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Cats and dogs soon sported bow hats and ribbon scarves.

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As did a droid or two!

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Veronika thought it was so silly to see favorite animals with big gift bows on them!

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Travis decided to turn it into a competition. Which animal would win the category of Most Festive? He loved tying on ribbons…

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…and adding multiple bows. A big white dog named Marshmallow won the prize!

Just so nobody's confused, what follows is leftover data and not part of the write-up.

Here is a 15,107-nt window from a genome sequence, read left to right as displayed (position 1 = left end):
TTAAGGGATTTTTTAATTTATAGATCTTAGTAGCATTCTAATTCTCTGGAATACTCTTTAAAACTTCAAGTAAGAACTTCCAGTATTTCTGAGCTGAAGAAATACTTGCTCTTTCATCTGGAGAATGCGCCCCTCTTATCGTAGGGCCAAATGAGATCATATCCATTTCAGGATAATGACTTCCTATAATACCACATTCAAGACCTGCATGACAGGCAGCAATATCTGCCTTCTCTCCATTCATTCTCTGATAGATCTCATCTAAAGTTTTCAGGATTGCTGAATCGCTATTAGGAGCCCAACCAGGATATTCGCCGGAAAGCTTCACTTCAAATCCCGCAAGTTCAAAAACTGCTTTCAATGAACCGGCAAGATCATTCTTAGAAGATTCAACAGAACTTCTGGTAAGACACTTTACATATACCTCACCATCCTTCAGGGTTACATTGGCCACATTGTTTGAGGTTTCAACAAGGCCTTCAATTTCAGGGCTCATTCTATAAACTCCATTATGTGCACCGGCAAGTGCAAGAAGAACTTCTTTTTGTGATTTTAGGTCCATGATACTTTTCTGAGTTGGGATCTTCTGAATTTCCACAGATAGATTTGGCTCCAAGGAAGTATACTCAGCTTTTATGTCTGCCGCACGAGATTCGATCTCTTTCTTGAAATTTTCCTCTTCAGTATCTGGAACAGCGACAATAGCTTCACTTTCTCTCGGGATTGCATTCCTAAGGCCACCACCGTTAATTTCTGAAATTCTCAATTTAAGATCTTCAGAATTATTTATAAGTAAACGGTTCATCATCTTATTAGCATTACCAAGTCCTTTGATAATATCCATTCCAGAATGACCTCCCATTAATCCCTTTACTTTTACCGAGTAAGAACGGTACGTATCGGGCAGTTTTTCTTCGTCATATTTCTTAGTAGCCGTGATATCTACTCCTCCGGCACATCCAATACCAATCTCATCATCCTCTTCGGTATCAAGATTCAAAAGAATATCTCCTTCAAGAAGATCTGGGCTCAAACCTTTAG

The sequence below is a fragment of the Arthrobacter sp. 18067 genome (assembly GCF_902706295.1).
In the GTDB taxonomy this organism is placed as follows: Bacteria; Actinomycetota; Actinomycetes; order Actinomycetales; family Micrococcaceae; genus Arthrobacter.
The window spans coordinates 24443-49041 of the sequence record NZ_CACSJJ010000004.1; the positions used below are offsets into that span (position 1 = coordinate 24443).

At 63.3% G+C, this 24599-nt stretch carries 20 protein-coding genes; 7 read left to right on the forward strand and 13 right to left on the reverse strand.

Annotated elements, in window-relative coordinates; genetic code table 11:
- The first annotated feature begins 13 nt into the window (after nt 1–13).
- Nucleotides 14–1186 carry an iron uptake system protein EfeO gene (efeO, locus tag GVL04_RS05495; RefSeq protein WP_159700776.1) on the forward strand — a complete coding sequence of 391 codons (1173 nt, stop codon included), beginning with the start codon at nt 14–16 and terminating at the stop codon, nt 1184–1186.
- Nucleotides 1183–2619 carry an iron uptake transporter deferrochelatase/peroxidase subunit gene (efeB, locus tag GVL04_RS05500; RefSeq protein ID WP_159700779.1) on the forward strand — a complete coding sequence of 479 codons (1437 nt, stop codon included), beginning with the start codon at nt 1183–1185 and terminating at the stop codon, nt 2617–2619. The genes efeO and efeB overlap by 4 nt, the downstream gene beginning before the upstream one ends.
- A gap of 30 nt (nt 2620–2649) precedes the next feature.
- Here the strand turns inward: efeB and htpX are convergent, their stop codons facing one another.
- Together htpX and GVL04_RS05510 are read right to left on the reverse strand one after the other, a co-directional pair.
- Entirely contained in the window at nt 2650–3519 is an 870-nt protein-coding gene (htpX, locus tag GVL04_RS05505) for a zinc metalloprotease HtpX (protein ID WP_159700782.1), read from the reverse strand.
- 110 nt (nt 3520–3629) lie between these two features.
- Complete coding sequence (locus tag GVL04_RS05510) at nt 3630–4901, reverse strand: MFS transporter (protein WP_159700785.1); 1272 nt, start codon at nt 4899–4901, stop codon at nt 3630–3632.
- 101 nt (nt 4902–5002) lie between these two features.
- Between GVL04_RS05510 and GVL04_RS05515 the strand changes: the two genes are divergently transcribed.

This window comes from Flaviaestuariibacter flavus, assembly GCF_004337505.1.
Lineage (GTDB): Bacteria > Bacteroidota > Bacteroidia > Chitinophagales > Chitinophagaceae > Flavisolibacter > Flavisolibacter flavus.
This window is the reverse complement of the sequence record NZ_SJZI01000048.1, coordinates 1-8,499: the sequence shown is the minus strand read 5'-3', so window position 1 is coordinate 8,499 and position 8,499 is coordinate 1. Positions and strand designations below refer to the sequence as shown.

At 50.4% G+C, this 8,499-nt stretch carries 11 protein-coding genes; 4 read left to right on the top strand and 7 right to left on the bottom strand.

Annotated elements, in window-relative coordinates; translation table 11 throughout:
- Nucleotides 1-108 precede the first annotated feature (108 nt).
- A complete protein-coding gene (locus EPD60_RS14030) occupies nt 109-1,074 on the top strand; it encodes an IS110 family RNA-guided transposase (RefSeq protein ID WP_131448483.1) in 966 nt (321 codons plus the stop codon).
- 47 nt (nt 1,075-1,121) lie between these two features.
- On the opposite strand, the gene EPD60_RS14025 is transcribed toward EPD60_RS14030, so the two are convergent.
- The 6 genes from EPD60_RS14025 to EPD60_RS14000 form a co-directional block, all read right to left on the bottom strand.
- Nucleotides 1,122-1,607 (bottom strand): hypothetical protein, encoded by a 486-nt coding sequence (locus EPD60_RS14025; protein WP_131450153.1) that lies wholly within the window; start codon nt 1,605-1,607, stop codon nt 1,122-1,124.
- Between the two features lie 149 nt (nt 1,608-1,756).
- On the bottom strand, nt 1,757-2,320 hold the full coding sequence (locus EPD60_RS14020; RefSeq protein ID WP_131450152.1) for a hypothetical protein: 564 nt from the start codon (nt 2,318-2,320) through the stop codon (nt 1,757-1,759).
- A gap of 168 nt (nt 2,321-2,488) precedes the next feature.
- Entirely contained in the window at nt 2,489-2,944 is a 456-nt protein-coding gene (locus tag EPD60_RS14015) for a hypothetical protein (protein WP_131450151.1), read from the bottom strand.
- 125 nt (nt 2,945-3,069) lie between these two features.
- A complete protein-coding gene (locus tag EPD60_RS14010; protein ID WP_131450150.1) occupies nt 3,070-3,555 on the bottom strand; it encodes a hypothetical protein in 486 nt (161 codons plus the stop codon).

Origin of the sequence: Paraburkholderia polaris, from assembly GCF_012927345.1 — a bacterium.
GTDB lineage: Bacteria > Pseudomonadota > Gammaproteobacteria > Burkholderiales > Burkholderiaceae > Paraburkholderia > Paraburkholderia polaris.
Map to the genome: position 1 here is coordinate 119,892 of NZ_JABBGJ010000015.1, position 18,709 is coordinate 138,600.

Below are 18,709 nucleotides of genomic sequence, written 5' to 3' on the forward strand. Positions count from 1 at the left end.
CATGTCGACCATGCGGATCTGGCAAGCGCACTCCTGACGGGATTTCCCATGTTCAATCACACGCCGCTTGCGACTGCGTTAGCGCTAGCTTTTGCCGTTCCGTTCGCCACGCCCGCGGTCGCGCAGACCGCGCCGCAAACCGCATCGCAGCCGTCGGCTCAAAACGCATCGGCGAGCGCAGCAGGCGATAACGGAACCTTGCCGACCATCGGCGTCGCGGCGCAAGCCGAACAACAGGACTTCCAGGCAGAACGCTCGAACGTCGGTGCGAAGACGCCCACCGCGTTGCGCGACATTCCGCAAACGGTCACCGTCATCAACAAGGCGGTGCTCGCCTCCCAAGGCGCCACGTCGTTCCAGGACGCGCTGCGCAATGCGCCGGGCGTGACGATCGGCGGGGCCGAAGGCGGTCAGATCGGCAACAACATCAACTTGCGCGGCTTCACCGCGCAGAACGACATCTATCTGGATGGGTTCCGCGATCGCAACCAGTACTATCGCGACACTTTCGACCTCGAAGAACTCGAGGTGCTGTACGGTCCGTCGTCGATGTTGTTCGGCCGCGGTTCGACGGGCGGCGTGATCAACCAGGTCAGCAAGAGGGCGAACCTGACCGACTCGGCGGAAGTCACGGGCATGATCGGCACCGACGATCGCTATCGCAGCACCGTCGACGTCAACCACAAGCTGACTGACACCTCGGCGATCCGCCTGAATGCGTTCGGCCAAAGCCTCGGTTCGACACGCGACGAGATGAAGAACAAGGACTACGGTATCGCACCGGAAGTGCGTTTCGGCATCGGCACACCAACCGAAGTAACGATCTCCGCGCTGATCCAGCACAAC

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Now all the animals could gather together for a holiday party. Needless to say, we sure kicked off the day with some holiday spirit.

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Very Sticky Play and Recycled Sculpture

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It’s near the end of the month, which is when I sort through my craft bin, think about stocking up for the month ahead, and don’t mind getting rid of leftovers. With the end of a roll of contact paper left,  the morning was ripe for some sticky play! We combined a few old favorite ways to play with this material with some fantastic new finds.

First up was a classic “sculpture” on the wall. Veronika loved helping me sort through the craft bin as we filled a tray with leftover odds and ends like yarn, pieces of ribbon, cut up straws, small pom poms, and strips of crepe paper.

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The favorite turned out to be leftover wiggle eyes! ” A little eye!” she said with delight, and she promptly trotted over to stick this on the contact paper.